Arturo Cruz, the Nicaraguan rebel leader whom the United States wanted to remain as part of the contra leadership, Monday made good on his threat to quit the U.S.-backed contra alliance.
“I don’t think I can contribute in any way by staying longer,” Cruz told reporters outside the Costa Rican Foreign Ministry. He added that the alliance remains dominated by conservatives and their allies in the U.S. government.
He said his resignation from the directorate of the United Nicaraguan Opposition umbrella group was effective today.
In a 2 1/2-page letter delivered to newspapers in Miami and San Jose, Costa Rica, Cruz said he had failed to bring about reforms in the contra movement.
Cruz arrived here to join the other two contra leaders who form UNO’s directorate for a meeting with Costa Rica’s Foreign Minister Rodrigo Madrigal.
Madrigal told them of President Oscar Arias Sanchez’s decision to ban UNO meetings in Costa Rica.
Arias, in a communique late Sunday, said that the UNO leaders would violate Costa Rica’s neutrality if they met here to manage the finances or the military side of the contras’ war to oust the Sandinistas from neighboring Nicaragua.
Cruz’s resignation, coming on the heels of Arias’ decision, dealt a blow to the contras’ efforts to organize all of their activities against Nicaragua’s ruling Sandinistas under a united civilian body acceptable to the U.S. Administration and to Congress.
The other two members of the UNO directorate, Alfonso Robelo and Pedro Joaquin Chamorro Jr., live in Costa Rica. Cruz lives in Miami, but visits Costa Rica often.
Cruz, an economist and a former official of the Washington-based Inter-American Development Bank, was once a member of the Sandinistas’ ruling junta and was later Managua’s ambassador to Washington. He broke with the Sandinistas, he said at the time, because of the Marxist elements of their program.
Had Feud With Calero
He has feuded with his rebel contemporary, Adolfo Calero, who is the civilian leader of the Nicaraguan Democratic Force. Cruz was at the point of resigning his UNO post last month but remained after Calero resigned instead under pressure from the State Department and was replaced by Chamorro. Calero agreed at that time with a demand of Cruz that rebel military activities be placed under the overall command of UNO’s civilian leadership.
In February, Elliott Abrams, assistant secretary of state for inter-American affairs, said that it would be a “real blow” to UNO if Cruz stepped down, calling him almost irreplaceable.
The State Department had no immediate comment Monday on Cruz’s resignation.
May Hurt Contra Funding
Cruz’s resignation is expected to hinder the Reagan Administration’s efforts to secure another $105 million in economic and military aid for the contras for next year. Congress authorized $100 million in aid this fiscal year and $27 million in non-lethal aid last year.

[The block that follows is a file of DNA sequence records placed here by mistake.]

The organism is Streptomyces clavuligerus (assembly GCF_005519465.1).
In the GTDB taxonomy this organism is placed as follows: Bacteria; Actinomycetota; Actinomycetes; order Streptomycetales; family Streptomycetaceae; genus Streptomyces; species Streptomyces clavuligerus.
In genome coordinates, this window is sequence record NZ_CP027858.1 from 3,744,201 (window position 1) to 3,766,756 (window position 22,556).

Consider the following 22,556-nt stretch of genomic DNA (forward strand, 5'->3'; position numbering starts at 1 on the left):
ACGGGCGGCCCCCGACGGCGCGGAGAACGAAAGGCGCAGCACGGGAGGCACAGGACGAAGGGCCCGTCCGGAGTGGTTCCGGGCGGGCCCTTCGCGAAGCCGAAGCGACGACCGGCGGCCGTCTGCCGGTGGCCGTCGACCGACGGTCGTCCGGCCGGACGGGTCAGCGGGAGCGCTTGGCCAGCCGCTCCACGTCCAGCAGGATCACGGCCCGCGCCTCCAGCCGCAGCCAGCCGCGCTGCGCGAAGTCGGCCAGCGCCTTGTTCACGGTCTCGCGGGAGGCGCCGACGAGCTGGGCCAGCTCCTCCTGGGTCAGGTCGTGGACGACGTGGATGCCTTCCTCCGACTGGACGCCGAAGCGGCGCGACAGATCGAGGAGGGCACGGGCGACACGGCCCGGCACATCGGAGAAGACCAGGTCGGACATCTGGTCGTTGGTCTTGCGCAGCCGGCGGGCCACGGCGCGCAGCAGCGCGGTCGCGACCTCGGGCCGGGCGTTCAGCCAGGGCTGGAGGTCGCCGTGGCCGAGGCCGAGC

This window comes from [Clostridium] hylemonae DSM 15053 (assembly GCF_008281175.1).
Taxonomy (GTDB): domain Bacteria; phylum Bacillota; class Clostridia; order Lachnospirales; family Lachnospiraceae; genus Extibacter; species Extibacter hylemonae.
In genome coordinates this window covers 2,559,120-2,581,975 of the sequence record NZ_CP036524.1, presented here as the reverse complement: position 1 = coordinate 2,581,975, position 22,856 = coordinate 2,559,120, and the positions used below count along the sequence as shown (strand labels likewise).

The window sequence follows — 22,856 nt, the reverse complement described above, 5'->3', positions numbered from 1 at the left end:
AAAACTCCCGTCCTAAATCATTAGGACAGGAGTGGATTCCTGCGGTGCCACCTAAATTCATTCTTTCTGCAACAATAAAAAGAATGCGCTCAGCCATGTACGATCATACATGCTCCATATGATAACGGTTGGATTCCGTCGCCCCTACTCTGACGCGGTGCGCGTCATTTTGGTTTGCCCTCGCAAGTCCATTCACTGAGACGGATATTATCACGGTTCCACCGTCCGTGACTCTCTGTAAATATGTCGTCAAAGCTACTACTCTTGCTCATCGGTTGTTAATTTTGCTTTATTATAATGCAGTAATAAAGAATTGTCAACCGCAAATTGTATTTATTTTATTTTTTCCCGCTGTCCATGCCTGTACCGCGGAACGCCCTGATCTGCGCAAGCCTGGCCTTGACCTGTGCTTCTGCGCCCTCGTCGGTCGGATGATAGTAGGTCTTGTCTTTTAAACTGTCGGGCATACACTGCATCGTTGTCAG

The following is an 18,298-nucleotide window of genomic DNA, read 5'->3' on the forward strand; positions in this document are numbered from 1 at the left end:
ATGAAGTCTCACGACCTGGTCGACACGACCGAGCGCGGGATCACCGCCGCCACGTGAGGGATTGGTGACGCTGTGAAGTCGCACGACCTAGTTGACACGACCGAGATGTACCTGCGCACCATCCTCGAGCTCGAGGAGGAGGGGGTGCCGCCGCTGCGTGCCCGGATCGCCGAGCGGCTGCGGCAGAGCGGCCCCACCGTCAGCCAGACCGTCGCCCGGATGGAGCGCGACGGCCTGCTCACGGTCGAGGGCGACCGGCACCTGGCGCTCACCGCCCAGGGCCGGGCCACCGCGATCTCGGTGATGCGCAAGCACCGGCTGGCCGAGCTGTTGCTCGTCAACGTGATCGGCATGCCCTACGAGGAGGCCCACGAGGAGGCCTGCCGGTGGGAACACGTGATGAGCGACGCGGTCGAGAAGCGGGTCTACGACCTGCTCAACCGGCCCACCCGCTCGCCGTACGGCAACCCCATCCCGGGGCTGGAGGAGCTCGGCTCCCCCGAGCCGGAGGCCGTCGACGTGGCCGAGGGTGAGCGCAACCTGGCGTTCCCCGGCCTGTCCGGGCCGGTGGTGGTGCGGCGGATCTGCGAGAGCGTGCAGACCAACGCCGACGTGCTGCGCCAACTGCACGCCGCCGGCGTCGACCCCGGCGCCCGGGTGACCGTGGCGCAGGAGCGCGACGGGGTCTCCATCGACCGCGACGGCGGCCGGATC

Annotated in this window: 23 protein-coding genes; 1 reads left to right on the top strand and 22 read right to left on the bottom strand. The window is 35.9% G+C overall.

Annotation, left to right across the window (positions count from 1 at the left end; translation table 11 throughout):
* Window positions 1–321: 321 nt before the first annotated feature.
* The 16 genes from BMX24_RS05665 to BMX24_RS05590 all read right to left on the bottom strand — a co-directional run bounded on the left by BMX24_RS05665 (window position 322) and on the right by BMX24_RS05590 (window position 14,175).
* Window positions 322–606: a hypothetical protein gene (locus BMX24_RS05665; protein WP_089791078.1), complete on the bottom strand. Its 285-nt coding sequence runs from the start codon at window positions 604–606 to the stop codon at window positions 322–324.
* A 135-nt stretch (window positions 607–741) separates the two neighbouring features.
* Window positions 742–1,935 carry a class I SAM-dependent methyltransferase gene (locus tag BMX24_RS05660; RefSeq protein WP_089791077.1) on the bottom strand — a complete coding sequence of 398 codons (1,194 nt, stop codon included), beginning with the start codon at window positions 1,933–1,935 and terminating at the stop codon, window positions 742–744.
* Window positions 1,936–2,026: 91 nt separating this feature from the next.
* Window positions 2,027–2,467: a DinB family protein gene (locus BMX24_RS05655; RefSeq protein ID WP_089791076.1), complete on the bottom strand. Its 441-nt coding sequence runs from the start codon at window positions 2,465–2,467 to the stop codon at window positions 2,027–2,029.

Robelo told reporters at the Foreign Ministry that Cruz’s resignation was a loss for more moderate members of the contra movement.
“It weakens our position, but we have to continue fighting,” Robelo said.
In Cruz’s resignation letter, written in Spanish, he accuses the Nicaraguan Democratic Force of seeking to dominate the entire anti-Sandinista movement. He said the armed group, run by the ultraconservative Calero, had allied itself with conservatives in the Reagan Administration to lock out more moderate factions.
Lacked Political Legitimacy
Cruz said the result was that UNO had failed to earn political legitimacy and, instead, had appeared to be a tool of the United States.
“The Nicaraguan resistance remains headquartered in the United States,” Cruz wrote.
“A certain faction in the government of this great nation (the United States) . . . has led to (U.S.) support for hegemonistic tendencies within UNO,” Cruz wrote. “No one person alone can fight against that force.”
Cruz said in his letter that he had fought to reform the contra movement in three areas: To bring the contra armies under civilian control in the alliance; to put the Nicaraguan Democratic Force’s financial resources under UNO, and to reorganize the contras’ assembly of exile political parties, professional and union groups.
“Just as the sad development of Sandinism . . . has brought tragedy to our people, there is a group within UNO that would perpetuate the same unwelcome trends,” Cruz said.
Sources close to Cruz said one of the factors in his decision to resign now was that he had arranged a meeting last week with Enrique Bermudez, military chief of the Nicaraguan Democratic Force, to discuss bringing his troops under UNO control, but that Bermudez did not appear for the meeting.
They said Cruz then sought support for a move to fire Bermudez but found he did not have support from the Reagan Administration, Robelo or Chamorro.
Bermudez, an ultraconservative like Calero, is a former member of the National Guard of deposed Nicaraguan dictator Anastasio Somoza. Sources close to Bermudez said recently that he planned to travel to Miami to talk to Cruz this week.
Officials in the Nicaraguan Democratic Force said they were surprised at Cruz’s decision to resign now as negotiations were still under way over the key issues.
Calero and other officials of the group refused to respond to Cruz’s charges publicly, but privately one official said: “He has lost. He didn’t get what he expected to get.”